After receiving the historian's report, the city's Recreation and Parks Commission (with the support of Mayor Tom Bradley) voted 4-1 to demolish the building and replace it with a Mexican market and storage facility.[5] At that point, Los Angeles Times architecture writer John Pastier published an article titled: "How Do You Make a Historical Monument? Tear Down a Historic Building?" Pastier noted that the Plaza Substation was the largest and most distinctive of the three surviving Yellow Car substations and urged the city to adapt the utilitarian structure into a tasteful tourist attraction as San Francisco had done with Ghirardelli Square and the Cannery.[6] The State Park Department's director also stepped in opposing what he called the city's plan to turn the historic park into an amusement park.[5] However, even the writers at the times were divided over preservation of the substation, as another columnist sided with the city and wrote:

"Saving the MTA Powerhouse in the Plaza is another debatable project. Is it worth a continuing place along Olvera Street because it was a substation for our early transit system? Because it survives as a sturdy example of good contractor's performance? Because it sits near so much important history? I think the substation is an excellent example of the way conserving can become a disease."[7]

A group called Californians for Preservation Action filed a lawsuit seeking to prevent the building's demolition, and a state court judge issued a restraining order halting the demolition.[8] Ultimately, the Plaza Substation was saved, and funds set aside for its rehabilitation, as part of a settlement agreement reached in 1978.[4]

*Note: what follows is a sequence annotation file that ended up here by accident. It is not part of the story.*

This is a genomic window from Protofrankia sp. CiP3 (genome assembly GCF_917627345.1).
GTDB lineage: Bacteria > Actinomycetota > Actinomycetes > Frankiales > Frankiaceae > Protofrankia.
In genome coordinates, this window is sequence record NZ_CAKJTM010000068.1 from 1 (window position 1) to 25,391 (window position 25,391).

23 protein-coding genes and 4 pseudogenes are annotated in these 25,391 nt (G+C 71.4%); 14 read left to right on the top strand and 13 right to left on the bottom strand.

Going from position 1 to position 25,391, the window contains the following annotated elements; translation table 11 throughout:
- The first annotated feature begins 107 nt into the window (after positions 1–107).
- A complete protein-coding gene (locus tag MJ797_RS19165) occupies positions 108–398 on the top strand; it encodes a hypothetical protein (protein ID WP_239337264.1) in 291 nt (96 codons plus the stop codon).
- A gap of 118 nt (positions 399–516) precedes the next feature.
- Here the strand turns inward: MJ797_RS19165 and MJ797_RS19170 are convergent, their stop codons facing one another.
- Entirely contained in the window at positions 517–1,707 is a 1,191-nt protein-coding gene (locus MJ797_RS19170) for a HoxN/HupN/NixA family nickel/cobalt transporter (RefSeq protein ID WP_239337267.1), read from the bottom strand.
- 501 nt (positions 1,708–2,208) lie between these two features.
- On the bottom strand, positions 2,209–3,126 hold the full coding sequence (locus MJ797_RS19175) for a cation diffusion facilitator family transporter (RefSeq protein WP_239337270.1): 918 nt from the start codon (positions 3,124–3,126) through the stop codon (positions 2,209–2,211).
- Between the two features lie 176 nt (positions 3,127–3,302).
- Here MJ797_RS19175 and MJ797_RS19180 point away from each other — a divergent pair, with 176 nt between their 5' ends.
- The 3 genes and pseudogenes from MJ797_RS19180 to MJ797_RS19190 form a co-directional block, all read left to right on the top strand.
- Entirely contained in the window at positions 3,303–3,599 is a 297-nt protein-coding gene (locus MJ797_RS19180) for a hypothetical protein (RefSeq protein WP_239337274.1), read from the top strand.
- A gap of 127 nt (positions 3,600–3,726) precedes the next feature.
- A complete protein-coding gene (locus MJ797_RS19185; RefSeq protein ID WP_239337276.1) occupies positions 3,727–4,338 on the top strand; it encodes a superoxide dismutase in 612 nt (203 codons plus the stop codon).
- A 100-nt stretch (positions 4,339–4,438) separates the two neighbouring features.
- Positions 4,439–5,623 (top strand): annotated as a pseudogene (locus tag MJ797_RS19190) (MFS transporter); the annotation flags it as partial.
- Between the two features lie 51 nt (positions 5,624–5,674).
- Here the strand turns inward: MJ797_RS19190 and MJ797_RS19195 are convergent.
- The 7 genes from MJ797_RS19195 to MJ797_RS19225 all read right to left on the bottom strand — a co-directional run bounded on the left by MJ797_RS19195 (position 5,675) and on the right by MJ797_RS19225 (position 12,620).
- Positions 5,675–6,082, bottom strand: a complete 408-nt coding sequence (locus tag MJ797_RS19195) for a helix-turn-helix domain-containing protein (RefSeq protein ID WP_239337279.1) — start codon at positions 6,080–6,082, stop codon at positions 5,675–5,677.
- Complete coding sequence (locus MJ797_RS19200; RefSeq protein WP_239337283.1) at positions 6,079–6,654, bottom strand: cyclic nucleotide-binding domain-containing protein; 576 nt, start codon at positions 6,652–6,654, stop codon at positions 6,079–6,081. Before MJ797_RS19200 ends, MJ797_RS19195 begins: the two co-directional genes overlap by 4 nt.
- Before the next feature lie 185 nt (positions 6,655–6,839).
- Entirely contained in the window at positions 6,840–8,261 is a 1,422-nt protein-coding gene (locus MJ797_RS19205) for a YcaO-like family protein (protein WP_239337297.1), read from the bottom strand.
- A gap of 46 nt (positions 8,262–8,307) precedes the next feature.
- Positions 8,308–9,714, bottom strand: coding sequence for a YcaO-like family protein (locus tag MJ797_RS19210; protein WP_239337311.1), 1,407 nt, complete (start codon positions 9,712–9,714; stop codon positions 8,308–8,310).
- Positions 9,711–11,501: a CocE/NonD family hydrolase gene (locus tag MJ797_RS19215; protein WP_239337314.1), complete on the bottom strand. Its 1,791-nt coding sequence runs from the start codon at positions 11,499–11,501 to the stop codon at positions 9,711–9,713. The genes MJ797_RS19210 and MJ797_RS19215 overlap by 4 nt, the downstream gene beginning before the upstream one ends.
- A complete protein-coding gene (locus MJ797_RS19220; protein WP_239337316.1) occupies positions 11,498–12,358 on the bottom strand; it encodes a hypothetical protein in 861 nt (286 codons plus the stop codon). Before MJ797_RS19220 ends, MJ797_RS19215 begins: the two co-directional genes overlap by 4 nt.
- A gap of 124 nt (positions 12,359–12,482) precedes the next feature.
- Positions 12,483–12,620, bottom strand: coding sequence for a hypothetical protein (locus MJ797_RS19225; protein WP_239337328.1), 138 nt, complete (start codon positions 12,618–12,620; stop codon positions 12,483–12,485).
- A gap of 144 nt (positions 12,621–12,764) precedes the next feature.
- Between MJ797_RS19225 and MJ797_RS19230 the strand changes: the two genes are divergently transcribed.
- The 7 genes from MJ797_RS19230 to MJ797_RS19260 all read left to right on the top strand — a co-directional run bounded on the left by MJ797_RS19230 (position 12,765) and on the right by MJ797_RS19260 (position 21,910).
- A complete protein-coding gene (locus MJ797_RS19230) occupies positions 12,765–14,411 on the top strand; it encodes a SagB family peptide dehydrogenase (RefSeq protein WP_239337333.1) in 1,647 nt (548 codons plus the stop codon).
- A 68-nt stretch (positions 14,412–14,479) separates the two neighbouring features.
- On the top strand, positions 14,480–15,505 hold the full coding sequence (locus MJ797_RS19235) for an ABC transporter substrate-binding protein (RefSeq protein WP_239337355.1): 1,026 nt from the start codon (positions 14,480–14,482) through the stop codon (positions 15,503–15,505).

Historic designation[edit]

The substation is one of the two buildings in the Los Angeles Plaza Historic District that is itself separately listed in the National Register of Historic Places, having been so listed in September 1978.

See also[edit]

References[edit]

  1. ^ "National Register Information System". National Register of Historic Places. National Park Service. 2008-04-15. 
  2. ^ "Substation Near Plaza: Newest Enterprise Launched by Huntington; Quarter of Million Dollars Will Go Into the Building; Economy of 'Juice' Will Pay for Whole Thing in Three Years". Los Angeles Times. 1903-05-26. 
  3. ^ "-Workers' Page: Achievements of Brain and Brawn in Industrial Fields; Wonders of Electricity; How the Far-Distant Kern River Makes the Street-Car Wheels Go Round". Los Angeles Times. 1905-04-02. 
  4. ^ a b Ray Hebert (1978-07-21). "Plaza Landmark to Be Restored in Wake of Suit; Settlement of Suit Clears Way for Restoration of Old Plaza Landmark". Los Angeles Times. 
  5. ^ a b c Ray Hebert (1978-04-03). "Old Building Stands in Center of Dispute; City, State Clash Over Powerhouse in El Pueblo Park". Los Angeles Times. 
  6. ^ John Pastier (1972-01-12). "How Do You Make a Historical Monument? Tear Down a Historic Building?". Los Angeles Times. 
  7. ^ Art Seidenbaum (1978-06-23). "Standing Up for Old L.A.". Los Angeles Times. 
  8. ^ "Judge Blocks Demolition of Olvera Street Power Station". Los Angeles Times. 1978-05-23.